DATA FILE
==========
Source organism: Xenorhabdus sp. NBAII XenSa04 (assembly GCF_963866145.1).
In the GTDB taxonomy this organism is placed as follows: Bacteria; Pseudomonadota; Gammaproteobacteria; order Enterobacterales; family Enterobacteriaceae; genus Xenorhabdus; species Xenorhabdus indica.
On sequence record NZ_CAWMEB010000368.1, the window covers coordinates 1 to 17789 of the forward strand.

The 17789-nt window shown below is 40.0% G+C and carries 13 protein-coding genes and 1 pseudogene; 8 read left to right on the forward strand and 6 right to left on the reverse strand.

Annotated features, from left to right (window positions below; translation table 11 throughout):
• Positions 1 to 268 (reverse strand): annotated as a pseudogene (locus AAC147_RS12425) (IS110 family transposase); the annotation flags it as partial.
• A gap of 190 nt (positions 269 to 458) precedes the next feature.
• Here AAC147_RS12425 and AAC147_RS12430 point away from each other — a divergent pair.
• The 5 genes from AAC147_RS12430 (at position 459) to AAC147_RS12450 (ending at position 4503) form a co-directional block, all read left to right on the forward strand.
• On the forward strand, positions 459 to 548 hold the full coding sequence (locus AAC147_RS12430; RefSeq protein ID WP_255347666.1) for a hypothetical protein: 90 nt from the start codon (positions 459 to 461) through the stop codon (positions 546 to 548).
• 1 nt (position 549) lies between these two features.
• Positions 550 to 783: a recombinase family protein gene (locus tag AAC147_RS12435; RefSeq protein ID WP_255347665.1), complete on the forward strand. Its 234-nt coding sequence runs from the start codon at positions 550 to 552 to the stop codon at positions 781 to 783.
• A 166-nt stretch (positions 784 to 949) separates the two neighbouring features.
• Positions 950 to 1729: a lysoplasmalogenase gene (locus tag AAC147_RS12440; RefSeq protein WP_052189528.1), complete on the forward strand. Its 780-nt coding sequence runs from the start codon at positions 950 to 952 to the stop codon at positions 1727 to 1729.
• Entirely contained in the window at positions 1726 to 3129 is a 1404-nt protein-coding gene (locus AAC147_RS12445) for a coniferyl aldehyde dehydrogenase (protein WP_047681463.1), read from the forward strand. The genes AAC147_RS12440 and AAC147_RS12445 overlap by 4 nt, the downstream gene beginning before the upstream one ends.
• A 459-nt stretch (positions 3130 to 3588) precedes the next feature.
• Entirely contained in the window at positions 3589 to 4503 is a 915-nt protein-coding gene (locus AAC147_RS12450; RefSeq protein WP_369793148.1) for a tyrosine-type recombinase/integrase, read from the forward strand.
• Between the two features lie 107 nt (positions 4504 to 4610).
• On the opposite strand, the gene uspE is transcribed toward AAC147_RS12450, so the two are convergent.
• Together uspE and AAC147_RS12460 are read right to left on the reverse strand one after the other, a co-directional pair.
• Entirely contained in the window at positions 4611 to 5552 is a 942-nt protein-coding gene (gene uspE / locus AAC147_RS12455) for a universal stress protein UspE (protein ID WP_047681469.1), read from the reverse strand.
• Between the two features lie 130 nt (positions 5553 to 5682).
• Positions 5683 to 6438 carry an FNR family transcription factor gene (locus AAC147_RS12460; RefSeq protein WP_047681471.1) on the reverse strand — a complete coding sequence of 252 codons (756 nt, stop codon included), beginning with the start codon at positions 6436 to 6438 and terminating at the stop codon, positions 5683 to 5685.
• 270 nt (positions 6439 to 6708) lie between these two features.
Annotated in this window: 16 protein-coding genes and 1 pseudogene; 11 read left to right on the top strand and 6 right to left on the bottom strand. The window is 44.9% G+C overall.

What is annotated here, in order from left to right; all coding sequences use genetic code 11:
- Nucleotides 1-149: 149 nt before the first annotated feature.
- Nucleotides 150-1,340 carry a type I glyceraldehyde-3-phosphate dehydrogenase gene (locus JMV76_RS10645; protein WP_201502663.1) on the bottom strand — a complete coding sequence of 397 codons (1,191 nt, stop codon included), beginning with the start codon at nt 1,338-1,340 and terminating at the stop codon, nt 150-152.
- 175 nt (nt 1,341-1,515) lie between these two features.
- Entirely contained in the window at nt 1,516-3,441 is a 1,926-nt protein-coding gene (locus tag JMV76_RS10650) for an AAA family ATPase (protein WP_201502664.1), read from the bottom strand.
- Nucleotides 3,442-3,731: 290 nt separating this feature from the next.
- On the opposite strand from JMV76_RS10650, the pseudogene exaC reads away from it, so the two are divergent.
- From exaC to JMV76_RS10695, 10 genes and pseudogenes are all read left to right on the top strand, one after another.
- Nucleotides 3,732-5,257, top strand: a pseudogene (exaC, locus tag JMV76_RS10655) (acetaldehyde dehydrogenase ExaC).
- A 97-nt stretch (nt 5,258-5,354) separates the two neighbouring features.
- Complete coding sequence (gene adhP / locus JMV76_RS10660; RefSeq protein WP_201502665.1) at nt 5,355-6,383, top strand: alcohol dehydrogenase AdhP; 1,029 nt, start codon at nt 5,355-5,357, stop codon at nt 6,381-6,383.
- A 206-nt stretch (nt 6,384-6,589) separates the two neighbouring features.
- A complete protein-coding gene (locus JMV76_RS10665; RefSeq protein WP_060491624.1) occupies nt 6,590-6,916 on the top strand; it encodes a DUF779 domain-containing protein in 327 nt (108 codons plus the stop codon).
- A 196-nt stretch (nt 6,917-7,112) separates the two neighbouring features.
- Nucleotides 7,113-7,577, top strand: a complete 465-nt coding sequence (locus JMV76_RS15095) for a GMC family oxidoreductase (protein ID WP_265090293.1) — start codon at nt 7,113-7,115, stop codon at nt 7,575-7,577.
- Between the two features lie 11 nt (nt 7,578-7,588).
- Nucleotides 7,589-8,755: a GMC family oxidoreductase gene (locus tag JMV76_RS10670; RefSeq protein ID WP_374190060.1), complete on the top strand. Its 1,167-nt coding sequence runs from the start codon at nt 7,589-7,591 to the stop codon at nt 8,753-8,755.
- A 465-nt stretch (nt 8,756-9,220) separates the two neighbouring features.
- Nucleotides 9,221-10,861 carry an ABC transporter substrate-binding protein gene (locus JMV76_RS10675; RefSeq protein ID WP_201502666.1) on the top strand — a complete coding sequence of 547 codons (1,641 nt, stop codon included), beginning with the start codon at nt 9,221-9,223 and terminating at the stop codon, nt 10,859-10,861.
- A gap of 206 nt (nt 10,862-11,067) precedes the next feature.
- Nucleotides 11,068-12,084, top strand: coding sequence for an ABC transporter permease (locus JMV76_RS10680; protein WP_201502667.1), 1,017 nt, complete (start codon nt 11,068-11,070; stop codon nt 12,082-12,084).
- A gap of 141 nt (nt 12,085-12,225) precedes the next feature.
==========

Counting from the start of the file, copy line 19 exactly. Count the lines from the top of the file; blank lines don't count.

• On the opposite strand, the gene uspE is transcribed toward AAC147_RS12450, so the two are convergent.